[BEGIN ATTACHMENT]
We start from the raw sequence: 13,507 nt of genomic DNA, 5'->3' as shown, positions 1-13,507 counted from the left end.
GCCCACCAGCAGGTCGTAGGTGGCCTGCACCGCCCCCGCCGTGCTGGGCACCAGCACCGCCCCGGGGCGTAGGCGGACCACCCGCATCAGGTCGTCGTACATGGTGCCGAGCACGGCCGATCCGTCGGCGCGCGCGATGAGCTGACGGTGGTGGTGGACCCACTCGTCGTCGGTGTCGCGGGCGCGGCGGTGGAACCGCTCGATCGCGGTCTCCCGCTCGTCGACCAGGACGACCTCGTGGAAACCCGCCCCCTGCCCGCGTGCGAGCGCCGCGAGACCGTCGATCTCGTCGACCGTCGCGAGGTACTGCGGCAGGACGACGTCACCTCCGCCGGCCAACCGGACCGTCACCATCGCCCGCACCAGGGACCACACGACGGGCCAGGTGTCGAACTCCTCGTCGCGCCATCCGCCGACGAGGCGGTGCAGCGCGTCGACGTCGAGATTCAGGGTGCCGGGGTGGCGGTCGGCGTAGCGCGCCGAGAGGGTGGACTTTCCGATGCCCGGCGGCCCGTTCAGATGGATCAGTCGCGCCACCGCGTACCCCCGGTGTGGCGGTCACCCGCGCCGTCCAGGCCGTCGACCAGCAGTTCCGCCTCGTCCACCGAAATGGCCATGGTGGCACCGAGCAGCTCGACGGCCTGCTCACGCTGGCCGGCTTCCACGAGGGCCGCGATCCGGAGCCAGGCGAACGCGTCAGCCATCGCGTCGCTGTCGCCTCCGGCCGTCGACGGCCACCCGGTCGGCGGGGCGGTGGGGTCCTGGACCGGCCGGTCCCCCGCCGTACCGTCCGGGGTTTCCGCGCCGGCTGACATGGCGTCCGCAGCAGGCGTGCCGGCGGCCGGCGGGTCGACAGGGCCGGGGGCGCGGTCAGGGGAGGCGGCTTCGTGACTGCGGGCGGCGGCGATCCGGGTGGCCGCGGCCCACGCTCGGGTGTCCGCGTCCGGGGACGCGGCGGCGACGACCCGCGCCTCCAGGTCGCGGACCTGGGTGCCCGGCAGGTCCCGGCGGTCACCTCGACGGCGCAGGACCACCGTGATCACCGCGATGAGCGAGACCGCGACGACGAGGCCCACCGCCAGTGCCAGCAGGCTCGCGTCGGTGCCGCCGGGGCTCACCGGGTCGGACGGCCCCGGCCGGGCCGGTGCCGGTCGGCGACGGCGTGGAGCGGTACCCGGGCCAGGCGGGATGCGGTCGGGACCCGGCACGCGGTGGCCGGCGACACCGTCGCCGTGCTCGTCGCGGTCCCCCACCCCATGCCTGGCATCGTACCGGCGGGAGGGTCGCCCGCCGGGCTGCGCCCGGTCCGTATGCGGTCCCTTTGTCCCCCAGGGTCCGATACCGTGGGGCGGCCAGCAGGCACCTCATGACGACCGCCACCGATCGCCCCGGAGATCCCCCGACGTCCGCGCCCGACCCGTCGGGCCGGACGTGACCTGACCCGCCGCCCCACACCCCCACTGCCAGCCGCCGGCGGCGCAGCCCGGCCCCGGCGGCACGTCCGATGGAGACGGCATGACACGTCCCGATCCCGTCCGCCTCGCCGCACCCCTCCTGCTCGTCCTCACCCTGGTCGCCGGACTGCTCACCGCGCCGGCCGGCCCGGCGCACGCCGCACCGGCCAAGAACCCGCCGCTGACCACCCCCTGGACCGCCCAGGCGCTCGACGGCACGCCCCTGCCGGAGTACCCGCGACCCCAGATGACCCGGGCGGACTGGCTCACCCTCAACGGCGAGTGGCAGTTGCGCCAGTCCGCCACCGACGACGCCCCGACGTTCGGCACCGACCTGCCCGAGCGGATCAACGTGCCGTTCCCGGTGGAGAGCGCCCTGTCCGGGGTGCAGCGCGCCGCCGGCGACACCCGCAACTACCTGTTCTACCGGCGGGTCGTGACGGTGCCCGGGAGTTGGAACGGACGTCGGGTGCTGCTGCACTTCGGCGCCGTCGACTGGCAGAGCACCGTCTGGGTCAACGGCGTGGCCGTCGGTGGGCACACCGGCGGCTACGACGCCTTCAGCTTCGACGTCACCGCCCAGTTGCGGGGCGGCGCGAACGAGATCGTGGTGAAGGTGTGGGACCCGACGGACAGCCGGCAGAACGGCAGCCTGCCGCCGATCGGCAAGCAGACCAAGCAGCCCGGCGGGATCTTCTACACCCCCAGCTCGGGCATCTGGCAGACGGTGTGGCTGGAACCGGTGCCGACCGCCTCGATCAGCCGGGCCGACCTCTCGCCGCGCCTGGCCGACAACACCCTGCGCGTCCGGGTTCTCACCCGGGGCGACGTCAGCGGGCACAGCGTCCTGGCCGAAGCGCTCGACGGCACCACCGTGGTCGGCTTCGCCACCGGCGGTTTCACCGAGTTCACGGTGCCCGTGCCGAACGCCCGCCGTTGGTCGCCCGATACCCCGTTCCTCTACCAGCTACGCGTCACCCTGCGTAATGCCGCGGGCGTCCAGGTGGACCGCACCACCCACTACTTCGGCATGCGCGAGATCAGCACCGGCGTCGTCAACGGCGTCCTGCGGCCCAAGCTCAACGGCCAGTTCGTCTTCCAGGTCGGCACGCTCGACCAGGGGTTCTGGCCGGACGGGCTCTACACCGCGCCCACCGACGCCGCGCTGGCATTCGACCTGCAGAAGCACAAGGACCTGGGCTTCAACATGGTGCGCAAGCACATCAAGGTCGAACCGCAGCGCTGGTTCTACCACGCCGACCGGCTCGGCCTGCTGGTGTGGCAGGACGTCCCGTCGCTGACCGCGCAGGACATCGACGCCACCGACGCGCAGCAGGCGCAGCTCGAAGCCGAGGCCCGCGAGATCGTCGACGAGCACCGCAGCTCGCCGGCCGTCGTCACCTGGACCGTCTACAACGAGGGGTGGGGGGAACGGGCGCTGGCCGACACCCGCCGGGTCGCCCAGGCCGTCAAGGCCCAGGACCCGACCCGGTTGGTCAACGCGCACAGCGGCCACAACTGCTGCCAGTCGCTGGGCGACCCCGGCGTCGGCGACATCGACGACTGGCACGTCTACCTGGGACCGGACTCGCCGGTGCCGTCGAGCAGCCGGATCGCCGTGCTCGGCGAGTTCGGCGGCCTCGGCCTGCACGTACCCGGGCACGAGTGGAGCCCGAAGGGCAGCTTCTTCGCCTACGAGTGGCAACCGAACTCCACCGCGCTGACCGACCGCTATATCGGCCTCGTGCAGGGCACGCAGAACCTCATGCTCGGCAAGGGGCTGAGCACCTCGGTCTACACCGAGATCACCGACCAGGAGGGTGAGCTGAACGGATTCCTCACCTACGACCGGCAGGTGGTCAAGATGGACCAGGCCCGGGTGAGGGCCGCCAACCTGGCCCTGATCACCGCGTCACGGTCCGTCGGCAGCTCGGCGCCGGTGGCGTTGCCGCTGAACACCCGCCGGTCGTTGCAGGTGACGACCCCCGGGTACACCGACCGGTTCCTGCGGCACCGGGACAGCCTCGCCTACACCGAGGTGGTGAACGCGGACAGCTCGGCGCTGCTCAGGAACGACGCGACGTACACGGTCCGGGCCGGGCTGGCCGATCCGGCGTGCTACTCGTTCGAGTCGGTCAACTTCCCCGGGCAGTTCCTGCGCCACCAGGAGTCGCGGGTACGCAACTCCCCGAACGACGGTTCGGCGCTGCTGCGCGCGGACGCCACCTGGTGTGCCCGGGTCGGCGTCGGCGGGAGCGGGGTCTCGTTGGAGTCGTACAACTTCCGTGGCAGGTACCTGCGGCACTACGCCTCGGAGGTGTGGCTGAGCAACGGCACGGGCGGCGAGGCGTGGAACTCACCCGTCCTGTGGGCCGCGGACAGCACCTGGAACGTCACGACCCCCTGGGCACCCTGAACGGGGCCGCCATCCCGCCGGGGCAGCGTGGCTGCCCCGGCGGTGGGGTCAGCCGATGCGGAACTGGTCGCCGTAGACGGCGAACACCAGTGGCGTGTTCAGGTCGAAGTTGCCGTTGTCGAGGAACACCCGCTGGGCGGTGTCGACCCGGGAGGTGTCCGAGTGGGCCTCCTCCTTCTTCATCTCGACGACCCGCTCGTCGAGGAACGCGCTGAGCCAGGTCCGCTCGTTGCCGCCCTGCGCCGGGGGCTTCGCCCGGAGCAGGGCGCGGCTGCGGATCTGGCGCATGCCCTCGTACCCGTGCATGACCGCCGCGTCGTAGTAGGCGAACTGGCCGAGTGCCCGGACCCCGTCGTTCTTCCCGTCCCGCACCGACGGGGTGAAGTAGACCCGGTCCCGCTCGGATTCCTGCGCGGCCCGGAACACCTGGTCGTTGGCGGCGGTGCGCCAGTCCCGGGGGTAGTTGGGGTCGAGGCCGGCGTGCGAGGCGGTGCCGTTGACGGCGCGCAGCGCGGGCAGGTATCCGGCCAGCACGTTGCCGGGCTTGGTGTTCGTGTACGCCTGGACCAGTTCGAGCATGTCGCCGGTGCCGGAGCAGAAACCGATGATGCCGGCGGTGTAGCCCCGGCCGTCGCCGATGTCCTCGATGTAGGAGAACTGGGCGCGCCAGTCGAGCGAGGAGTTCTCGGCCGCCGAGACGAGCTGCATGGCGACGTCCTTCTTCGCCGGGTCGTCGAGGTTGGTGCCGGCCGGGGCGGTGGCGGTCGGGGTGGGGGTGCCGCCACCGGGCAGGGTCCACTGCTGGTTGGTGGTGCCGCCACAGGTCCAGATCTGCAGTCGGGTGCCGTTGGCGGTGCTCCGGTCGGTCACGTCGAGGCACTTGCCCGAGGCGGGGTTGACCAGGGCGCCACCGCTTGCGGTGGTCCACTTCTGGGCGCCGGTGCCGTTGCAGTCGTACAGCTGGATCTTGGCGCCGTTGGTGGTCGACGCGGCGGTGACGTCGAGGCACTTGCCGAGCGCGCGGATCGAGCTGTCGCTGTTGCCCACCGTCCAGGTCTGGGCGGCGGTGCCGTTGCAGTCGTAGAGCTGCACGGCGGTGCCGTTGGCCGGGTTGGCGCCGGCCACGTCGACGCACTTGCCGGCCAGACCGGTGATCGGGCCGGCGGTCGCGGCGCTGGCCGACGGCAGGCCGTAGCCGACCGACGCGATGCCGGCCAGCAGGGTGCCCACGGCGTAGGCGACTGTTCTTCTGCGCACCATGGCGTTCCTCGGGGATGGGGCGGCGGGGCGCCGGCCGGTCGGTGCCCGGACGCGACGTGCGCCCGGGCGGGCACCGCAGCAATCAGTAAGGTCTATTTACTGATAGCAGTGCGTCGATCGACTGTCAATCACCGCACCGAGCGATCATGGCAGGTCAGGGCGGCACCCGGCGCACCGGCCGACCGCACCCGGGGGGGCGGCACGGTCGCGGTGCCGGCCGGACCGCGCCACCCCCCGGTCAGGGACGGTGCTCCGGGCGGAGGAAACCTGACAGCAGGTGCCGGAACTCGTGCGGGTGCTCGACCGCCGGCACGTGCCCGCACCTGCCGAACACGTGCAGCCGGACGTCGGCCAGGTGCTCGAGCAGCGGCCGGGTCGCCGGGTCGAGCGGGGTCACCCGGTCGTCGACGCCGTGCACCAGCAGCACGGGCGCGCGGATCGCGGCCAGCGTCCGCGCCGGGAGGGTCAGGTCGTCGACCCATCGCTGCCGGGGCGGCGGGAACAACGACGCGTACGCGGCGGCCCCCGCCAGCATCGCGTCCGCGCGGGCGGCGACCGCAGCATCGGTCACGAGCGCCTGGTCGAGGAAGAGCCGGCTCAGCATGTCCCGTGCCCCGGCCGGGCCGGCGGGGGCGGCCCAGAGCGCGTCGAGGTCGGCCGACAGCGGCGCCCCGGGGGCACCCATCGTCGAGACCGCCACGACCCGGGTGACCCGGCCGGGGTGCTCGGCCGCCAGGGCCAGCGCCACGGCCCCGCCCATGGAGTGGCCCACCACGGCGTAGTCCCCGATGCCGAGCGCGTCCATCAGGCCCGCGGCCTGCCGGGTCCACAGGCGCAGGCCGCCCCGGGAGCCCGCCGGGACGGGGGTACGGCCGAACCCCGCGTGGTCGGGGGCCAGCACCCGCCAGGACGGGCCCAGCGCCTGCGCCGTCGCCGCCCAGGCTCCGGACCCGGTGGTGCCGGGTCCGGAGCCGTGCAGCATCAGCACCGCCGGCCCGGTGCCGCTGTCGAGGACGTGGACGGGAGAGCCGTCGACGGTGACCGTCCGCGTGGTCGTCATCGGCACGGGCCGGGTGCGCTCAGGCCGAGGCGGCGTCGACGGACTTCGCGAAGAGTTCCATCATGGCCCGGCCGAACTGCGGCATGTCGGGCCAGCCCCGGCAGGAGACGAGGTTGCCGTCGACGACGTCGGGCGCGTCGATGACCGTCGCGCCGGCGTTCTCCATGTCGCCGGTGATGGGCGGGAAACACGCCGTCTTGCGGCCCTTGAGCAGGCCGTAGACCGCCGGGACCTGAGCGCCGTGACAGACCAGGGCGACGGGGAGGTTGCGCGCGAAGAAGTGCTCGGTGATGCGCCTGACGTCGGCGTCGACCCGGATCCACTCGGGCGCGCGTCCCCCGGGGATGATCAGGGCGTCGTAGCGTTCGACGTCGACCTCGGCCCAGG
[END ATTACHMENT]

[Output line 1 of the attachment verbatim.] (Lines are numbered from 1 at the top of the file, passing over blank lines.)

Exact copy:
We start from the raw sequence: 13,507 nt of genomic DNA, 5'->3' as shown, positions 1-13,507 counted from the left end.